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INDIA- SINGAPORE DOUBLE TAXATION AVOIDANCE AGREEMENT
The India- Singapore Double Taxation Avoidance Agreement (“DTAA”) was first signed on 24 August, 1994 which came into effect from 1 September, 1994. However, it was amended on 1 June, 2016 by a protocol to the agreement. The amended DTAA thereafter came into force from 27 December, 2016, and its provisions have been applicable from the assessment year 2017-18 onwards in India and the 2017 year of assessment in Singapore.
The India- Singapore DTAA is applicable to individuals and companies who are residents of either India or Singapore and have income arising in the other country. The DTAA applies to the following types of income:
- Business income: The DTAA applies to income earned from a business or profession in India or Singapore.
- Dividends: The DTAA applies to income earned from dividends paid by a company resident in India or Singapore.
- Interests: The DTAA applies to income earned from interest paid by a resident of India or Singapore.
- Royalties: The DTAA applies to income earned from royalties paid by a resident of India or Singapore.
- Capital gains: The DTAA applies to income earned from the sale of shares or other assets in India or Singapore.
To claim the benefits of the DTAA, a resident of India or Singapore must provide a tax residency certificate issued by the tax authorities of their home country. The certificate serves as proof of residency and helps to avoid double taxation of income of the assesse.
Some of the key provisions of the India-Singapore DTAA include:
- Taxation of business profits: Business profits earned by a Singaporean resident in India, shall be taxable in India only if the resident has a permanent establishment in India. Similarly, business profits earned by an Indian resident in Singapore, shall be taxable in Singapore only if the resident has a permanent establishment in Singapore.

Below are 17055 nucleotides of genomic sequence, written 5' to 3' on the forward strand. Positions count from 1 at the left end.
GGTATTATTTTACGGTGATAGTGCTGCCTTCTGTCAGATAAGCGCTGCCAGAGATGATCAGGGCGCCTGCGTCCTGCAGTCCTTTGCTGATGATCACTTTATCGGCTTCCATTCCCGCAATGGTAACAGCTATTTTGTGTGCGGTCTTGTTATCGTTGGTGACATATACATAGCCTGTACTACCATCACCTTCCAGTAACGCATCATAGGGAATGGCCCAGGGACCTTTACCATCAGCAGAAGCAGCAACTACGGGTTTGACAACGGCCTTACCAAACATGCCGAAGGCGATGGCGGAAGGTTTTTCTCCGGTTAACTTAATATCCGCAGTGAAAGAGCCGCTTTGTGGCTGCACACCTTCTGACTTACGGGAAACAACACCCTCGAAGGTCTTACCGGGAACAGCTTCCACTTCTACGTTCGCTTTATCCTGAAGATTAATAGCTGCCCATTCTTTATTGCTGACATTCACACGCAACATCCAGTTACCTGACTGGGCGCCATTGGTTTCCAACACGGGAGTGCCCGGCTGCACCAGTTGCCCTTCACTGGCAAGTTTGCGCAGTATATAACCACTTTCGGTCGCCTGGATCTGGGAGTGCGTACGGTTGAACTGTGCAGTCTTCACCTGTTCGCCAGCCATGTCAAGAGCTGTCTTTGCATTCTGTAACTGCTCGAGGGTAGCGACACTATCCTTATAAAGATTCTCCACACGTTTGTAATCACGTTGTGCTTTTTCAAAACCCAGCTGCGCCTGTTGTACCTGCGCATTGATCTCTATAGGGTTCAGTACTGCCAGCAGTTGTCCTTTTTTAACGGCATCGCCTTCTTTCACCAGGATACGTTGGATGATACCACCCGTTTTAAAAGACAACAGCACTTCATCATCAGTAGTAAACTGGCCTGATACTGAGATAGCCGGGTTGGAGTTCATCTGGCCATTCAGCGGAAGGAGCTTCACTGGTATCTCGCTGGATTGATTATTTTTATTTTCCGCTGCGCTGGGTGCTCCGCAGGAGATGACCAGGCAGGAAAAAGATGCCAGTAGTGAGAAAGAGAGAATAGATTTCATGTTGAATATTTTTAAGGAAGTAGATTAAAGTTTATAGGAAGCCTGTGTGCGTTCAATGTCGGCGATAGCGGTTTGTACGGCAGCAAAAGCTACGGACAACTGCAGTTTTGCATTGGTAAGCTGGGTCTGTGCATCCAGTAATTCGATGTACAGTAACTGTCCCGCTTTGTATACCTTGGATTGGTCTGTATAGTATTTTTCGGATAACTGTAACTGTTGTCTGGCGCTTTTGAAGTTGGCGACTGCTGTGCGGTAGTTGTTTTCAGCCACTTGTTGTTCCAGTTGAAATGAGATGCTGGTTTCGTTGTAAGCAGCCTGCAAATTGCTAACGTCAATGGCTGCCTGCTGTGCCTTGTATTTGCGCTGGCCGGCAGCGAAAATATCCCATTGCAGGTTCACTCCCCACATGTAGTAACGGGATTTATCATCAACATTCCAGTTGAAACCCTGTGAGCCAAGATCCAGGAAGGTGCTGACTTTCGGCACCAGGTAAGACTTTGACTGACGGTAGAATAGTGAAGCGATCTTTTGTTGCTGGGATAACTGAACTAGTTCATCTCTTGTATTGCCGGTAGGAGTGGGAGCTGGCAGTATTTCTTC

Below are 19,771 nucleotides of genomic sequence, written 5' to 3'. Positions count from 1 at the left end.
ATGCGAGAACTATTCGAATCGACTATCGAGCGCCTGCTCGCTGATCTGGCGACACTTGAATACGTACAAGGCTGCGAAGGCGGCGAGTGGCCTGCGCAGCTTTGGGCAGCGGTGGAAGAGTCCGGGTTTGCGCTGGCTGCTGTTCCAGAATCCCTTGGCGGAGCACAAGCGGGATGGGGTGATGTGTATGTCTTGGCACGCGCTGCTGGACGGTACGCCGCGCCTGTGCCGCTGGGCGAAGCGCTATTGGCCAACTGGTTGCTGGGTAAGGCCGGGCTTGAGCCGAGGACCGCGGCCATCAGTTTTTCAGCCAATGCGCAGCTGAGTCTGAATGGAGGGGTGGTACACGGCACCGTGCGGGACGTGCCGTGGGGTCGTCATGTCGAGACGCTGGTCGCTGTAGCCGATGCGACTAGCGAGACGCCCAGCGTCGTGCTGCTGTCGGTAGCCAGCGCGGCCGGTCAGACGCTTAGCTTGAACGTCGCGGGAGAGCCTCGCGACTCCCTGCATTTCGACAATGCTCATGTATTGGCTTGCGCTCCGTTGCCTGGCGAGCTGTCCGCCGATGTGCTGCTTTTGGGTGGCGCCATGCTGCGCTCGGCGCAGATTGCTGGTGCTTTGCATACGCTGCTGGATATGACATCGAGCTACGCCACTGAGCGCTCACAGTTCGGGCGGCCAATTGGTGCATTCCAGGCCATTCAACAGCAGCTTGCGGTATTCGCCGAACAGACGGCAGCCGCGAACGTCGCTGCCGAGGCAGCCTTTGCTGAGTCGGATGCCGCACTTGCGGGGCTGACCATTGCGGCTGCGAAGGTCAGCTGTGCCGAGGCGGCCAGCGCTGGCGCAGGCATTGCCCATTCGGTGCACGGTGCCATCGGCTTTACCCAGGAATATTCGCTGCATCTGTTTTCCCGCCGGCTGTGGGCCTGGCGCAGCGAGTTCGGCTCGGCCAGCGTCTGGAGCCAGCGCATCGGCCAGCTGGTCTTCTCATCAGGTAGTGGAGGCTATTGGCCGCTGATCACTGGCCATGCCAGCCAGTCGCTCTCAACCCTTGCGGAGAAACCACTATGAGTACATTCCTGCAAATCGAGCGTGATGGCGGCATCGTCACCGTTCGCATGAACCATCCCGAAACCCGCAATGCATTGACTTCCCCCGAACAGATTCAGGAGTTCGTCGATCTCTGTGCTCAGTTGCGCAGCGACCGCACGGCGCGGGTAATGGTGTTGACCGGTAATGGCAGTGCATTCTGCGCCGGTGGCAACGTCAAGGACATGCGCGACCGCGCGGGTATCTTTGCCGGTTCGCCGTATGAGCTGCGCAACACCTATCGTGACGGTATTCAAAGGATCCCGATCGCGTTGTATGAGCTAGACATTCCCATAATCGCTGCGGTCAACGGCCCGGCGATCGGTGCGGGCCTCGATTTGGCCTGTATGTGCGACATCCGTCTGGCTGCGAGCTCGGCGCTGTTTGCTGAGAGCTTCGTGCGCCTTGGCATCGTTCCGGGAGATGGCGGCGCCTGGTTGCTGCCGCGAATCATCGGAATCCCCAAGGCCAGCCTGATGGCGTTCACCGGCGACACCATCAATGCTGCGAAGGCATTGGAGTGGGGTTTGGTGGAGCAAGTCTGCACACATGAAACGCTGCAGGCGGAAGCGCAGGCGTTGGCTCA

- Taxation of dividends: Dividends paid by a company resident in India to a Singaporean resident, shall be taxed at a maximum rate of 15% in India, while dividends paid by a company resident in Singapore to an Indian resident, shall be taxed at a maximum rate of 10% in Singapore.
- Taxation of interest and royalties: Interest and royalties paid by an Indian resident to a Singapore resident are subject to withholding tax at a maximum rate of 10%, while interest and royalties paid by a Singapore resident to an Indian resident are subject to withholding tax at a maximum rate of 15%.
- Capital gains: Capital gains arising from the sale of shares of a company resident in India, shall be taxable in India if more than 50% of the value of the shares is derived from immovable property located in India. However, if the shares are listed on a recognized stock exchange, the capital gains, shall be taxable only in the country of residence of the seller. Capital gains arising from the sale of shares of a company resident in Singapore, shall be taxable only in Singapore.
- The tax authorities of the contracting countries shall exchange tax information as and when necessary.
- The protocol provides that grandfathered investments i.e. shares acquired on or before 1 April, 2017 which are not subject to the provisions of the protocol, shall be subject to a revised limitation of benefit in order to avail of the capital gain tax benefits under the DTAA.
- Profits derived by an enterprise of a contracting state from the operation of ships or aircraft in international traffic, shall be taxable only in that state.
Overall, the India- Singapore DTAA provides for a favorable tax regime for businesses and investors operating in both the contracting countries, and helps to promote trade and investment between the two nations. The DTAA is further in consonance with the international standards and practices and was amended after the signing of the ‘The Multilateral Convention to Implement Tax Treaty Related Measures to Prevent Base Erosion and Profit Shifting’ so as to bring in action the provisions that were agreed upon in the convention. Broadly speaking, the DTAA applies to only the income tax imposed in both the states but it has become broad and progressive due to the inclusion of clauses like mutual agreement procedure, exchange of information, limitation of benefits, etc.
To know more about DTAA relations between India and Singapore, please download our Guide.